The plaintiff was a hyperactive, impulsive nine-year-old! The exam hypo is chockablock with examples of this. The standard for children is adjusted for age, judgment, etc. That’s an obvious thing to engage with here in terms of discussing breach.
3. Discuss prospects for liability of Couperez Chainsaws to Don Douglas for strict products liability.
[After having done a nice job of going through the elements and doing good analysis for strict products liability …] There are two additional ways in which DD could prove products liability—negligence and breach of warranty. But the best option for DD is to use strict products liability because the other claims are harder to prove under these facts.
I put this here as an example of an exam that’s expending effort in an unproductive direction.
As a grader, I’m not sure what to do with something like this. It’s true that there’s two additional sorts of claims that can be pursued for defective products, those being negligence and breach of warranty. But there’s no analysis of either.
And as you may recall, I didn’t teach you anything about breach of warranty claims in products liability cases. I only told you that such claims exist. (When you get out there in practice, if you know at least that something exists, you can look it up.) But given that we learned nothing about how breach of warranty claims work, it is not clear what the student’s basis would be for the statement that it would be harder to prove breach of warranty under these facts.
My guess is that the student is looking for a way to show off additional knowledge. But it’s kind of an information-dump type of technique—perhaps a throwback to undergrad exams. It’s not what law exams are about.
Yet note that in the effort to try to find a way to work in this additional knowledge, the student has stumbled into implying that a plaintiff must choose one claim from among strict products liability, negligence, and breach of warranty. And this is extremely worrying! Because one claim doesn’t preclude the others! A plaintiff could sue on all three simultaneously.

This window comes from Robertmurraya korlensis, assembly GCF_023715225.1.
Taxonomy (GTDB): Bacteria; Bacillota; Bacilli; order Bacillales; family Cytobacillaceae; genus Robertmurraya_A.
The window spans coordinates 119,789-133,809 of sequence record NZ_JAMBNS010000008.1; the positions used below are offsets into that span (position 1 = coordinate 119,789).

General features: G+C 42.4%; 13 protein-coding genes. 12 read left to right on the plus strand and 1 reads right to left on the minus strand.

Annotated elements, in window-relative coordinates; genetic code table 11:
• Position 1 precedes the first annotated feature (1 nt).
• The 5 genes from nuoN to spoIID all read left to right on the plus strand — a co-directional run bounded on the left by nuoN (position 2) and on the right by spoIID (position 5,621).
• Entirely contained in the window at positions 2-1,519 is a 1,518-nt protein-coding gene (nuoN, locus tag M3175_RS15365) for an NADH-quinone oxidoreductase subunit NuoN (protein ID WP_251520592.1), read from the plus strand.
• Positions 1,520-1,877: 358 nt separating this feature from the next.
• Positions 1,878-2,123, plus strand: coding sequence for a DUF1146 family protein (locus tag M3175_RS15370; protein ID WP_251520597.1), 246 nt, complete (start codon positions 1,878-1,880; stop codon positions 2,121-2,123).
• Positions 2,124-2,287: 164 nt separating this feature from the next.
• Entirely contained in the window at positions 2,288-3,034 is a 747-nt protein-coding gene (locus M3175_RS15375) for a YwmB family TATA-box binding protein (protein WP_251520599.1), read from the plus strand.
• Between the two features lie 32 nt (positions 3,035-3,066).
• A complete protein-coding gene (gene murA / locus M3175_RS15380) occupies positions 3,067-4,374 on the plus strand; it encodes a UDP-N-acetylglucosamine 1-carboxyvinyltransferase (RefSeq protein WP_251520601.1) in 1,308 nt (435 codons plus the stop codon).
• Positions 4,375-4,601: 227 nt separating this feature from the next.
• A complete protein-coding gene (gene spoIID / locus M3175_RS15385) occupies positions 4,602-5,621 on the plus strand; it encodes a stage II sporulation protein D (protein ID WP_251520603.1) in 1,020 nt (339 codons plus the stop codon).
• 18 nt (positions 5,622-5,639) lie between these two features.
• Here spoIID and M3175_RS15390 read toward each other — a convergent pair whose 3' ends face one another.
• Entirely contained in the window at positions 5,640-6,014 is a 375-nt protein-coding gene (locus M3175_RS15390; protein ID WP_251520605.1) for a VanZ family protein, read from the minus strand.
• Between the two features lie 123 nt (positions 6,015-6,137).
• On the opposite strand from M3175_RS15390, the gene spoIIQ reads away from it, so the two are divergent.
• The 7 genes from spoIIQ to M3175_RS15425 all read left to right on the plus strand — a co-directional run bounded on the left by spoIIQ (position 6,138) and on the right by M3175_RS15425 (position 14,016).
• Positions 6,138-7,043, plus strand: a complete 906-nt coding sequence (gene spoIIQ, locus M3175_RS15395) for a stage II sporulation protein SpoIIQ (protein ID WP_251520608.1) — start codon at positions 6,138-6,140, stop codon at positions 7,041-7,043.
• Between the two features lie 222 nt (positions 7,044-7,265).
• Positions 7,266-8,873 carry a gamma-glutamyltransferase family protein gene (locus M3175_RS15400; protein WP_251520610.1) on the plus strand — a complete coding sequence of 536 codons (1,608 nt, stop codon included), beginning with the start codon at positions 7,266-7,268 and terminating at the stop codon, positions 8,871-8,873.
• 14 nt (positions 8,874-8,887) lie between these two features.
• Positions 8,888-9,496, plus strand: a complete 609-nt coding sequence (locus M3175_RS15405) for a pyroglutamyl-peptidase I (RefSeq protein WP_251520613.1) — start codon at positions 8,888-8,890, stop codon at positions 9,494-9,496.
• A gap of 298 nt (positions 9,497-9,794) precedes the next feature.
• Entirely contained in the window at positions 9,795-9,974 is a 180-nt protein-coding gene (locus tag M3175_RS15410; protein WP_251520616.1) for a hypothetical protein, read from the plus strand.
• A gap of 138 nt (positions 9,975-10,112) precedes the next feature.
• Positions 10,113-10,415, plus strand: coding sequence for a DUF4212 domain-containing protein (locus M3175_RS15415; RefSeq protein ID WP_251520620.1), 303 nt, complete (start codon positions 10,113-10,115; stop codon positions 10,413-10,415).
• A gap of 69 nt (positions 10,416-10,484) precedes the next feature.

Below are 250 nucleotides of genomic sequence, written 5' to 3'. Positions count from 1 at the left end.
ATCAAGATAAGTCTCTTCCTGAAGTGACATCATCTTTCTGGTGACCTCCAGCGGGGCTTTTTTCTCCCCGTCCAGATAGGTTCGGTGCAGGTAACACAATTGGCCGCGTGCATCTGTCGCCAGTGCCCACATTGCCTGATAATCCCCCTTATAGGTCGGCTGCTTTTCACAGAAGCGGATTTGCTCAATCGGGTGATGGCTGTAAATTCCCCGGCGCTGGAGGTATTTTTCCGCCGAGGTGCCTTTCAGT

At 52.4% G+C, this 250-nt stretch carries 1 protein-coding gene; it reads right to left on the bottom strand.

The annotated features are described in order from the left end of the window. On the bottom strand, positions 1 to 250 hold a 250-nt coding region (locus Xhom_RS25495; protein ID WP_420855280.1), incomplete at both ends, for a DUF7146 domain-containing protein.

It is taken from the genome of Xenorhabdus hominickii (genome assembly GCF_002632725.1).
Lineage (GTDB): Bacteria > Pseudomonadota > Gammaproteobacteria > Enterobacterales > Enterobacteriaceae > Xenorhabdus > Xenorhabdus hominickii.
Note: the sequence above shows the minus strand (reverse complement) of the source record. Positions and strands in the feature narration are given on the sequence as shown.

As it turns out, when I wrote the exam, I foresaw that some students might want to talk about negligence and even perhaps breach of warranty for this question. And that is why I put “for strict products liability” right in the question! So remember to stick to the question asked.
4. Discuss prospects for liability of Couperez Chainsaws to Amelia Ashworth for strict products liability for her broken toe. Please do not repeat analysis from the preceding question.
CC will not be liable to AA for strict products liability because AA’s injuries did not result from the product defect.
This student is applying common sense, not legal analysis. It’s not wrong, but it’s not a creditable right answer either. It’s the student’s job to dig into the legal doctrine—in this case revolving around causation—to provide analysis as to why AA’s strict products liability claim will fail.
In this situation, CC will not be liable for strict products liability because the product defect did not harm AA, since the manufacturer should not have known that an F-16 could startle Amelia, causing her to drop the chainsaw as she was inspecting it.
Actual causation is not satisfied in this case because but for the two espressos AA had, she wouldn’t have been jumpy and wouldn’t have dropped the saw.
This is a misapplication of the actual causation test. The test is applied to the existence of a defect in the product supplied by the defendant. (Analogously, in negligence, it’s applied to the defendant’s breach.) The test is not applied to the plaintiff’s conduct.
And, there’s another problem …
Actual causation is satisfied here! But for the defect, AA never would have been holding the chainsaw when she was, and thus she wouldn’t have dropped it on her toe when the jet flew overhead.
The issue here is a lack of proximate causation.
I also note that the best exam answers took to heart the admonition “Please do not repeat analysis from the preceding question.” Their answers were thus very concise.
5. Discuss prospects for liability of Hexetron Hospital Supplies Corp. and Intravenous Innovations, Inc. to Payne Pinyon for negligence. Remember, do not discuss other causes of action.
Actual causation is satisfied in this case against both HH and II under Summers v. Tice doctrine, because even though there’s only a 50% chance that either one actually caused the injury, the burden shifts to both defendants to each disprove causation.
This is wrong. Summers v. Tice applies where the multiple parties are negligent—i.e., breached their duty. Here, only one defendant breached their duty. So Summers won’t save PP’s case, and actual causation cannot be demonstrated by a preponderance of the evidence against either HH or II.
One thing that may have helped people get this right is carefully going through the elements, because with breach, there’s no way for the plaintiff to know that HH or II breached by a preponderance of the evidence standard. And, analyzing breach carefully, you get a sign there that the case is starting to come apart.